Upcoming North Carolina Tournaments

Thursday, October 29, 2009

Painting Scores in Tournaments - How I Run Them

Painting scores in tournaments, like composition systems, are a matter of great contention. You may advocate strongly for them, you may hate them, but not many people stay neutral on the matter. The two sides, as I've heard, go a bit like this:

Pro-Painting Scores: Painting scores should be required at every tournament. This is a complete hobby, not a game. Therefore, participants at tournaments should be judged on every aspect of the hobby, and not just their play, and this includes how well they paint their armies. Well painted armies are beautiful, and when new people come in and see these nicely done armies on the table, they will want to play. People who don't paint aren't really participating in this hobby. We don't want to see an unpainted army win a tournament.

Anti-Painting Scores: Painting scores should not be required. This is a war game, and painting is something you can do with your miniatures, but not something that should be required. Tournaments should judge who the best general is, and nothing more. When new people come in, they will be intimidated by having to paint for a year or so and get an army fully painted to have a chance at really participating strongly in a tournament.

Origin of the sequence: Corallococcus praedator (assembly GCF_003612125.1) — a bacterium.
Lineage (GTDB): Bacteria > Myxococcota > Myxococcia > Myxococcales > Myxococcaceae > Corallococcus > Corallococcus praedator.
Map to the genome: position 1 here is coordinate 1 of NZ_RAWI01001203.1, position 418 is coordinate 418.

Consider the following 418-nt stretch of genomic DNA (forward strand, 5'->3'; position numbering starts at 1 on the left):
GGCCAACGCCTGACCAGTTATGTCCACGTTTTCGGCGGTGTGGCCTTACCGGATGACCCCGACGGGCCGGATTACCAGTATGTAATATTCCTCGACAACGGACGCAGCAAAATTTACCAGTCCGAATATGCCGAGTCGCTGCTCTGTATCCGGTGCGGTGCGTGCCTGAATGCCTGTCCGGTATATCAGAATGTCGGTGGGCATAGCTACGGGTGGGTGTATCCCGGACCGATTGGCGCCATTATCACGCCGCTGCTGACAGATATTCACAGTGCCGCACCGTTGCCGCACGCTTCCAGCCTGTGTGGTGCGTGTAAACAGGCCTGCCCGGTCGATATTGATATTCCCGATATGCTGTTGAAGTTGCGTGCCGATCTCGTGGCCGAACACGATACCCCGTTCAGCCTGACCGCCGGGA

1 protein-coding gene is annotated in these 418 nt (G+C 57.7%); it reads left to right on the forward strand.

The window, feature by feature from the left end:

I've floated somewhere in the middle on this subject for years, and have been often surprised that I am nearly the only person who seems to be this way. I love to paint (not well, but I try), and there is nothing better to me than really nicely done armies battling it out. I've won tournaments in the past with unpainted models, but not in the last year or so, and I try not to play with unpainted stuff just to make myself try harder on painting. But I do appreciate that it can be intimidating to a new player, and I have a problem when I hear about tournaments where painting was weighed so heavily it overshadowed most of the actual game results.

I think that perhaps the pro-painting scores ideal may be best at private clubs (say, for instance, The Cage in High Point), and a more relaxed ideal might be best for stores like Sci Fi Genre who are looking to bring in new customers for the hobby who may just want to play.

Here's what I've done in the past, and will do in the future. At Grail Quest 2009, I had a side competition where one could enter a single model. Everyone voted on the best painted model, and the winner got a gift certificate. Painting did not enter into the overall winner's score. This year, in Grail Quest 2010, I'll do the same, but probably change it to be people voting on the overall armies for best painted.

I think this is a good compromise. Where do you stand?

1 comment:

  1. This may sound a little ironic, seeing as I've played in quite a few tourneys without a fully painted army, but I tend to lean toward including painting scores. Mostly because I realize how much dedication and effort it takes to get a full painted army on the table, and think people should be rewarded for that.

    However, I think a reasonable way of doing this is like you are saying, and including separate prizes for best painted.

    So I guess I'm right there with ya, stuck in the middle - hobbygamer.